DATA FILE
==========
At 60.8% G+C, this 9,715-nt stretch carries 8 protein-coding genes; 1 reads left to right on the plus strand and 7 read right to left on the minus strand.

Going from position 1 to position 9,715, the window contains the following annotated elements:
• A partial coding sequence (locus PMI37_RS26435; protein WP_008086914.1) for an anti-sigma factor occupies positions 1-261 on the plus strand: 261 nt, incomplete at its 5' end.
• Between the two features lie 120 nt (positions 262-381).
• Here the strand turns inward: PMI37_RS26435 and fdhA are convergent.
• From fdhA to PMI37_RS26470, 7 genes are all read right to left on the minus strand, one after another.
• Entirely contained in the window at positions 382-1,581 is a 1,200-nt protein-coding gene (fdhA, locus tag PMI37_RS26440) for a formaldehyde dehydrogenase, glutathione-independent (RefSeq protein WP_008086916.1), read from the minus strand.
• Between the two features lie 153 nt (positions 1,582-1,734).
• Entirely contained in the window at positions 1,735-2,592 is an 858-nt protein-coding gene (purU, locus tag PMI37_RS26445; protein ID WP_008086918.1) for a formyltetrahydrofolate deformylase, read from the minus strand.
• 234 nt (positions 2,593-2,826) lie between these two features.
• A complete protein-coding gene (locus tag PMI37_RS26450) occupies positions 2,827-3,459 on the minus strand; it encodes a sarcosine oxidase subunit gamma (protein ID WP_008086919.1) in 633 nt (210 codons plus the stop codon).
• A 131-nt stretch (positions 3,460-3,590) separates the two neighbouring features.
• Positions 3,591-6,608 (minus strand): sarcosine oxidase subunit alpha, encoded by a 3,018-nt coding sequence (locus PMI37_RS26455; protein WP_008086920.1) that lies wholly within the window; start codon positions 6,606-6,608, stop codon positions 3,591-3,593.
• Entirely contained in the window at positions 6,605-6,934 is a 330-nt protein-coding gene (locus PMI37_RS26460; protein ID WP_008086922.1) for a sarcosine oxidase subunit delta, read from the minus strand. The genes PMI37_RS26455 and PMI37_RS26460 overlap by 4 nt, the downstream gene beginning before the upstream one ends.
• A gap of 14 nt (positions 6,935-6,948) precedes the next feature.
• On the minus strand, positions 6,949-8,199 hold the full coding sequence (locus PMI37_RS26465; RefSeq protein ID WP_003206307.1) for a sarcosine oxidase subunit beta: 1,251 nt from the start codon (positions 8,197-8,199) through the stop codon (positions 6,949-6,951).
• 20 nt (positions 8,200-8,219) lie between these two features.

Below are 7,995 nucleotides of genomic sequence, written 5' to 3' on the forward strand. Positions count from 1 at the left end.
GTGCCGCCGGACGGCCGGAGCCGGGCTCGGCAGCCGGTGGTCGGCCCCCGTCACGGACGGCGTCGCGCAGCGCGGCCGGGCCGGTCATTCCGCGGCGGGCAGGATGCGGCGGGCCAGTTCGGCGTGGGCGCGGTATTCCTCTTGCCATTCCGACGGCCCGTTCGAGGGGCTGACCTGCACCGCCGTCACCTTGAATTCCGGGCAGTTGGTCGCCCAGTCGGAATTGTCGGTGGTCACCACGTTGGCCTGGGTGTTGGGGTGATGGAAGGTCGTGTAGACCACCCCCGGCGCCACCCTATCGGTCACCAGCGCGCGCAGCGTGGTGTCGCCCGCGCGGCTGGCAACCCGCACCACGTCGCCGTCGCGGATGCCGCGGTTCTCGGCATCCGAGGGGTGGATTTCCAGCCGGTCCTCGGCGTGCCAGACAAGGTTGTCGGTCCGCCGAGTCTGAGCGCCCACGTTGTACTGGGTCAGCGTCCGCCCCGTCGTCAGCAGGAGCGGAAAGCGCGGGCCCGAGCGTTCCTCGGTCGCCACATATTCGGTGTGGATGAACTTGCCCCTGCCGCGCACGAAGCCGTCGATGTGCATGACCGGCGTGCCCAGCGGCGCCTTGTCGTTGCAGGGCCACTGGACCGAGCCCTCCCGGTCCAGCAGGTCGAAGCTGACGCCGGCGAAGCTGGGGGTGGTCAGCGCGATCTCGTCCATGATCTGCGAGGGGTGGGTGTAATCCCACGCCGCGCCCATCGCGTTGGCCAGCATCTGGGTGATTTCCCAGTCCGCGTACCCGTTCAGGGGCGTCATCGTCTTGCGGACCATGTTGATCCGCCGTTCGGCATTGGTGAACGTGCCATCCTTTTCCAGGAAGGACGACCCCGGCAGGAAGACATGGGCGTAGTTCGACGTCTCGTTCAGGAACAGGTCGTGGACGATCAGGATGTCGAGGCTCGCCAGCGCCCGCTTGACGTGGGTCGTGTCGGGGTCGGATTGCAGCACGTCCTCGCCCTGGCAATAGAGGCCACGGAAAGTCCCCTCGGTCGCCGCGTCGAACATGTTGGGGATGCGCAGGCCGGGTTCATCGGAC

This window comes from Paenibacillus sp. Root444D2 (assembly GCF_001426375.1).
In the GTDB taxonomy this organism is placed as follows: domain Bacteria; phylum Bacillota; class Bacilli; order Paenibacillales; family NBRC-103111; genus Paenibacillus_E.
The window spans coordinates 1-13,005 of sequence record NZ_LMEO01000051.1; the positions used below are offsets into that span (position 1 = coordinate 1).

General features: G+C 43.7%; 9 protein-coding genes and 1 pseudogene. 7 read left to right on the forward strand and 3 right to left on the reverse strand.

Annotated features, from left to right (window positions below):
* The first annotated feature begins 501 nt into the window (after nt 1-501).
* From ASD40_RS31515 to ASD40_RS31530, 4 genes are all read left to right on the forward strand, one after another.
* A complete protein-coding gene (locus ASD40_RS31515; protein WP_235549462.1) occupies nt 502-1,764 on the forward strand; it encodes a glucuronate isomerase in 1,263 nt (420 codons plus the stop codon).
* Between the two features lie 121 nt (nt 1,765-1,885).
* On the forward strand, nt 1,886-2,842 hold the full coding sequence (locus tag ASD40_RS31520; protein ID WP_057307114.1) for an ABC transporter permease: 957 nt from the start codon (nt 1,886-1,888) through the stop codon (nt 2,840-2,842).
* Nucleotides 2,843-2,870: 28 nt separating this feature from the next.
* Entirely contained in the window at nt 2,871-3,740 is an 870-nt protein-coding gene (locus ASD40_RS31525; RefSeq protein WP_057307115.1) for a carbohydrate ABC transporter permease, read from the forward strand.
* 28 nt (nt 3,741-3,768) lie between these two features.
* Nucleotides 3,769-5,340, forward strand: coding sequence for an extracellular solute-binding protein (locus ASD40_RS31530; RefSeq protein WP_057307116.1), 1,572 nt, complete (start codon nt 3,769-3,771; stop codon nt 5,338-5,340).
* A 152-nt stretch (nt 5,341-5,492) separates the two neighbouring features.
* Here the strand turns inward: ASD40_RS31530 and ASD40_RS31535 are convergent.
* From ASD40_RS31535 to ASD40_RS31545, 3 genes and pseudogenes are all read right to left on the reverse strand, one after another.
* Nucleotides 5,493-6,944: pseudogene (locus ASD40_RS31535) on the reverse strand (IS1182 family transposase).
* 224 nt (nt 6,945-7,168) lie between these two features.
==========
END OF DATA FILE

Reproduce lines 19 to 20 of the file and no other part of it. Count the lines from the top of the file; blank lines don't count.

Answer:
GTGCCGCCGGACGGCCGGAGCCGGGCTCGGCAGCCGGTGGTCGGCCCCCGTCACGGACGGCGTCGCGCAGCGCGGCCGGGCCGGTCATTCCGCGGCGGGCAGGATGCGGCGGGCCAGTTCGGCGTGGGCGCGGTATTCCTCTTGCCATTCCGACGGCCCGTTCGAGGGGCTGACCTGCACCGCCGTCACCTTGAATTCCGGGCAGTTGGTCGCCCAGTCGGAATTGTCGGTGGTCACCACGTTGGCCTGGGTGTTGGGGTGATGGAAGGTCGTGTAGACCACCCCCGGCGCCACCCTATCGGTCACCAGCGCGCGCAGCGTGGTGTCGCCCGCGCGGCTGGCAACCCGCACCACGTCGCCGTCGCGGATGCCGCGGTTCTCGGCATCCGAGGGGTGGATTTCCAGCCGGTCCTCGGCGTGCCAGACAAGGTTGTCGGTCCGCCGAGTCTGAGCGCCCACGTTGTACTGGGTCAGCGTCCGCCCCGTCGTCAGCAGGAGCGGAAAGCGCGGGCCCGAGCGTTCCTCGGTCGCCACATATTCGGTGTGGATGAACTTGCCCCTGCCGCGCACGAAGCCGTCGATGTGCATGACCGGCGTGCCCAGCGGCGCCTTGTCGTTGCAGGGCCACTGGACCGAGCCCTCCCGGTCCAGCAGGTCGAAGCTGACGCCGGCGAAGCTGGGGGTGGTCAGCGCGATCTCGTCCATGATCTGCGAGGGGTGGGTGTAATCCCACGCCGCGCCCATCGCGTTGGCCAGCATCTGGGTGATTTCCCAGTCCGCGTACCCGTTCAGGGGCGTCATCGTCTTGCGGACCATGTTGATCCGCCGTTCGGCATTGGTGAACGTGCCATCCTTTTCCAGGAAGGACGACCCCGGCAGGAAGACATGGGCGTAGTTCGACGTCTCGTTCAGGAACAGGTCGTGGACGATCAGGATGTCGAGGCTCGCCAGCGCCCGCTTGACGTGGGTCGTGTCGGGGTCGGATTGCAGCACGTCCTCGCCCTGGCAATAGAGGCCACGGAAAGTCCCCTCGGTCGCCGCGTCGAACATGTTGGGGATGCGCAGGCCGGGTTCATCGGAC

This window comes from Paenibacillus sp. Root444D2 (assembly GCF_001426375.1).